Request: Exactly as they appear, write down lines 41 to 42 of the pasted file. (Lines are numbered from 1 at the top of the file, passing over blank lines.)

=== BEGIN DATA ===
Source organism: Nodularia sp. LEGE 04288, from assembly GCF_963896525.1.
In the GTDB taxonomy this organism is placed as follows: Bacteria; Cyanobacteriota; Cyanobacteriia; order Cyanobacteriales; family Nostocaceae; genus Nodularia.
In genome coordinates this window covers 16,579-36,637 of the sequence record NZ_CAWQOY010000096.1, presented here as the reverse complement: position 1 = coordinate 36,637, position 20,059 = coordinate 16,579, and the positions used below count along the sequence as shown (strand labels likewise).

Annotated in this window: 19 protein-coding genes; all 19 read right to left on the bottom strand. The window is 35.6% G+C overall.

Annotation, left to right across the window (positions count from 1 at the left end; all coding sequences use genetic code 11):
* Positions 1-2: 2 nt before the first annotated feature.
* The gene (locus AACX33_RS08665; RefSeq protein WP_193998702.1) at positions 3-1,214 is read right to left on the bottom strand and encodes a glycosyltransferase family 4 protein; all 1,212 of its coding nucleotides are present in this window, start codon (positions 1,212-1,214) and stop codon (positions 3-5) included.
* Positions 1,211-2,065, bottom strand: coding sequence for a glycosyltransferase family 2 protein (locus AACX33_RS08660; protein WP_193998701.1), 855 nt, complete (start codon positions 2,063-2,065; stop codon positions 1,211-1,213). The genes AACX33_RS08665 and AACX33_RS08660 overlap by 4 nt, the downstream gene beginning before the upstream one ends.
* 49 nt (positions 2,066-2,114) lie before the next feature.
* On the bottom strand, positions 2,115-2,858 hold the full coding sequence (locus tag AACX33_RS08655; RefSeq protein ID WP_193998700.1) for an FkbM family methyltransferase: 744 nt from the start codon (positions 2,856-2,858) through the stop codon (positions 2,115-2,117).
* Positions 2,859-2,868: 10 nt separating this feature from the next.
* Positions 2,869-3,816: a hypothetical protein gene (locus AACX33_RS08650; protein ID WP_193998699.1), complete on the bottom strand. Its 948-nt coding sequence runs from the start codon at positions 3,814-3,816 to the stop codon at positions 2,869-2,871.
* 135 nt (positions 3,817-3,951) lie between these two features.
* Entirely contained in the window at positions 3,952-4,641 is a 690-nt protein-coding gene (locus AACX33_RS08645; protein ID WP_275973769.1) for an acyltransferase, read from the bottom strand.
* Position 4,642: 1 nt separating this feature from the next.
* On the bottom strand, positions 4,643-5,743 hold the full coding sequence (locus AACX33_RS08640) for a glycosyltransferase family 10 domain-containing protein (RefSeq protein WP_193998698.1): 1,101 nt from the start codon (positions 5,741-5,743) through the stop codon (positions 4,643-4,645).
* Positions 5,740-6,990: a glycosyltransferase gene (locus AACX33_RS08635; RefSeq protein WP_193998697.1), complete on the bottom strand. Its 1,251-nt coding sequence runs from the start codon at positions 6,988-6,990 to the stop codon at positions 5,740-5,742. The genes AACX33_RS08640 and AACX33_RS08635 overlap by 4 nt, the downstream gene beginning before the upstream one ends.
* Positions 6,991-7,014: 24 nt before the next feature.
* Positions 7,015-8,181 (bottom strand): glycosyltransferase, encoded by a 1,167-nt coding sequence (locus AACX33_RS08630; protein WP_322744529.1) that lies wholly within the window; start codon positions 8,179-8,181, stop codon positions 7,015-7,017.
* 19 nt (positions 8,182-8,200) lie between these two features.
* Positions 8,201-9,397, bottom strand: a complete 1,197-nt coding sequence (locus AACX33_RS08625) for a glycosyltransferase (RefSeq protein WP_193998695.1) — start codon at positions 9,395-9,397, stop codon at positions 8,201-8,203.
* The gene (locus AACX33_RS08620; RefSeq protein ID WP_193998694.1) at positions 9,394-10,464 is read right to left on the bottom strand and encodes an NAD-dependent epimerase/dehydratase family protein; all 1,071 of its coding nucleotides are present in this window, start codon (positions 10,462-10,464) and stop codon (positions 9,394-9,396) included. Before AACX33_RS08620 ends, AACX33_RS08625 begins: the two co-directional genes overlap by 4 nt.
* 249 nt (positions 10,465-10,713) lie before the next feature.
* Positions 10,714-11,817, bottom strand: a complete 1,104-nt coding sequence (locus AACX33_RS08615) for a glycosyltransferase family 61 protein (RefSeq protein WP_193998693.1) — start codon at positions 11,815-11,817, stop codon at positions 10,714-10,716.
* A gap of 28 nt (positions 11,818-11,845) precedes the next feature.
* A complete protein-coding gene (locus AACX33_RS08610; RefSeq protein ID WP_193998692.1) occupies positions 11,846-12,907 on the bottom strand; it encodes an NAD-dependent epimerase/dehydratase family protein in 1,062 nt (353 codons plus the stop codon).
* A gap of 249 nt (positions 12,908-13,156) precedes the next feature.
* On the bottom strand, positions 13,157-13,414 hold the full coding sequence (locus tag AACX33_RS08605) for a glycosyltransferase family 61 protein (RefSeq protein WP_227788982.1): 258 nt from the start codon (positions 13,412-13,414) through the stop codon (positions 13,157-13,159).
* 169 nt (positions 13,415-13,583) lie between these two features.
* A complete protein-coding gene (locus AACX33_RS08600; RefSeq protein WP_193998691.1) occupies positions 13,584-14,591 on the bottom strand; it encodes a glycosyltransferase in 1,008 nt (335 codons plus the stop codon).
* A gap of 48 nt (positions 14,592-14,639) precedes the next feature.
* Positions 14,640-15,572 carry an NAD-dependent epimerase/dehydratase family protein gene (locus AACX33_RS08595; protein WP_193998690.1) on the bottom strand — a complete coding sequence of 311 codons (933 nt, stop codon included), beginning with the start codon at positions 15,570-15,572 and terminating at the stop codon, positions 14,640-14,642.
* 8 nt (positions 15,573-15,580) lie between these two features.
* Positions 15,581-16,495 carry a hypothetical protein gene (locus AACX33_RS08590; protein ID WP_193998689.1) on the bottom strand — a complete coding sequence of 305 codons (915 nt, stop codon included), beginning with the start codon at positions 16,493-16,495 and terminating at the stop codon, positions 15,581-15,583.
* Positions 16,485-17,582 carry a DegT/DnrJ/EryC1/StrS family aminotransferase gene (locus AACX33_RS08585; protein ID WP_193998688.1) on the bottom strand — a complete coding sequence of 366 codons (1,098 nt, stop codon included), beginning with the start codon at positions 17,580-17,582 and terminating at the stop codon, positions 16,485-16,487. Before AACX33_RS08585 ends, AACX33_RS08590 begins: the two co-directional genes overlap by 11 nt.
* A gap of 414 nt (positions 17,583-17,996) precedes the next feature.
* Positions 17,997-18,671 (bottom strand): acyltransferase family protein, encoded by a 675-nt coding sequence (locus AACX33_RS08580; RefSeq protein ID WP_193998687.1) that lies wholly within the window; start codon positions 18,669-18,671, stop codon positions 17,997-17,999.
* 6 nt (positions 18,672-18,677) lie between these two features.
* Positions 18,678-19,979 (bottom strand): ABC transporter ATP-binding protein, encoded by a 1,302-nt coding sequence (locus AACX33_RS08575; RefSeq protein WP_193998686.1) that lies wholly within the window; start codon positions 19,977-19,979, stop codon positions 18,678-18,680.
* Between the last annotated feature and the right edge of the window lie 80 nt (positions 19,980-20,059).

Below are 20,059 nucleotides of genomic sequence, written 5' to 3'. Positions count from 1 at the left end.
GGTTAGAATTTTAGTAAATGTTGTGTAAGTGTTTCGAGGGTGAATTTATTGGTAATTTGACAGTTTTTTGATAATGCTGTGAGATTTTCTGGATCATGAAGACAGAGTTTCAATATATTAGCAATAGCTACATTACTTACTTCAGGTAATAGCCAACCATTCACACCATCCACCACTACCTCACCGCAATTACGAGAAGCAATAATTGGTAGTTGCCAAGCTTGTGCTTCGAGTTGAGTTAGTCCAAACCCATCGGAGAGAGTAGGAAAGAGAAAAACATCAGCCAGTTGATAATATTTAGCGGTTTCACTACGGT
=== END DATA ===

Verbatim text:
Below are 20,059 nucleotides of genomic sequence, written 5' to 3'. Positions count from 1 at the left end.
GGTTAGAATTTTAGTAAATGTTGTGTAAGTGTTTCGAGGGTGAATTTATTGGTAATTTGACAGTTTTTTGATAATGCTGTGAGATTTTCTGGATCATGAAGACAGAGTTTCAATATATTAGCAATAGCTACATTACTTACTTCAGGTAATAGCCAACCATTCACACCATCCACCACTACCTCACCGCAATTACGAGAAGCAATAATTGGTAGTTGCCAAGCTTGTGCTTCGAGTTGAGTTAGTCCAAACCCATCGGAGAGAGTAGGAAAGAGAAAAACATCAGCCAGTTGATAATATTTAGCGGTTTCACTACGGT